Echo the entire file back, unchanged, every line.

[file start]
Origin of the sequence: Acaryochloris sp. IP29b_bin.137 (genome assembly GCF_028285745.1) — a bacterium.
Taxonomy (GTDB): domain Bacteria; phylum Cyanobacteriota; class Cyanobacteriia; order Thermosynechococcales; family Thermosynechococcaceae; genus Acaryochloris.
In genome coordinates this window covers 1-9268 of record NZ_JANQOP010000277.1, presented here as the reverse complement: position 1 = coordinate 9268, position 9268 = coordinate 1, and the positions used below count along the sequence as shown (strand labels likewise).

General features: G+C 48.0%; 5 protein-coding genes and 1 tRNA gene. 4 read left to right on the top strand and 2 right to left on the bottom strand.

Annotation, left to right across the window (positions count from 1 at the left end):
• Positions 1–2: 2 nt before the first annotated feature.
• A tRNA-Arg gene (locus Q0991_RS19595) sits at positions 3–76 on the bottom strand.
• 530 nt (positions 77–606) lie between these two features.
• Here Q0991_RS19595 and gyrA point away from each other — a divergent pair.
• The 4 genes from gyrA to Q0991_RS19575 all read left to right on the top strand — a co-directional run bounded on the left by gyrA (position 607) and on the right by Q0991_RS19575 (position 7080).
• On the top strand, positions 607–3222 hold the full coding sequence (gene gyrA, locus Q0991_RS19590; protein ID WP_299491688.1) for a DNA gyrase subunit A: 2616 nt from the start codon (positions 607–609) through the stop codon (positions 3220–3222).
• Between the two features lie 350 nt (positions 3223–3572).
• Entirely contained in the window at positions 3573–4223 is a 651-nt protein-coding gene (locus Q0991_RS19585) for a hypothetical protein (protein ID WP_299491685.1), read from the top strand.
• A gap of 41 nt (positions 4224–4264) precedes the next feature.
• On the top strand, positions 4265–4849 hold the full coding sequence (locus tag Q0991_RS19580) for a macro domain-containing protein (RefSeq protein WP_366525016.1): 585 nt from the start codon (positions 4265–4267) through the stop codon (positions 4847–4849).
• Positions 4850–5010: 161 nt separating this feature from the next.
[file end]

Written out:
Origin of the sequence: Acaryochloris sp. IP29b_bin.137 (genome assembly GCF_028285745.1) — a bacterium.
Taxonomy (GTDB): domain Bacteria; phylum Cyanobacteriota; class Cyanobacteriia; order Thermosynechococcales; family Thermosynechococcaceae; genus Acaryochloris.
In genome coordinates this window covers 1-9268 of record NZ_JANQOP010000277.1, presented here as the reverse complement: position 1 = coordinate 9268, position 9268 = coordinate 1, and the positions used below count along the sequence as shown (strand labels likewise).

General features: G+C 48.0%; 5 protein-coding genes and 1 tRNA gene. 4 read left to right on the top strand and 2 right to left on the bottom strand.

Annotation, left to right across the window (positions count from 1 at the left end):
• Positions 1–2: 2 nt before the first annotated feature.
• A tRNA-Arg gene (locus Q0991_RS19595) sits at positions 3–76 on the bottom strand.
• 530 nt (positions 77–606) lie between these two features.
• Here Q0991_RS19595 and gyrA point away from each other — a divergent pair.
• The 4 genes from gyrA to Q0991_RS19575 all read left to right on the top strand — a co-directional run bounded on the left by gyrA (position 607) and on the right by Q0991_RS19575 (position 7080).
• On the top strand, positions 607–3222 hold the full coding sequence (gene gyrA, locus Q0991_RS19590; protein ID WP_299491688.1) for a DNA gyrase subunit A: 2616 nt from the start codon (positions 607–609) through the stop codon (positions 3220–3222).
• Between the two features lie 350 nt (positions 3223–3572).
• Entirely contained in the window at positions 3573–4223 is a 651-nt protein-coding gene (locus Q0991_RS19585) for a hypothetical protein (protein ID WP_299491685.1), read from the top strand.
• A gap of 41 nt (positions 4224–4264) precedes the next feature.
• On the top strand, positions 4265–4849 hold the full coding sequence (locus tag Q0991_RS19580) for a macro domain-containing protein (RefSeq protein WP_366525016.1): 585 nt from the start codon (positions 4265–4267) through the stop codon (positions 4847–4849).
• Positions 4850–5010: 161 nt separating this feature from the next.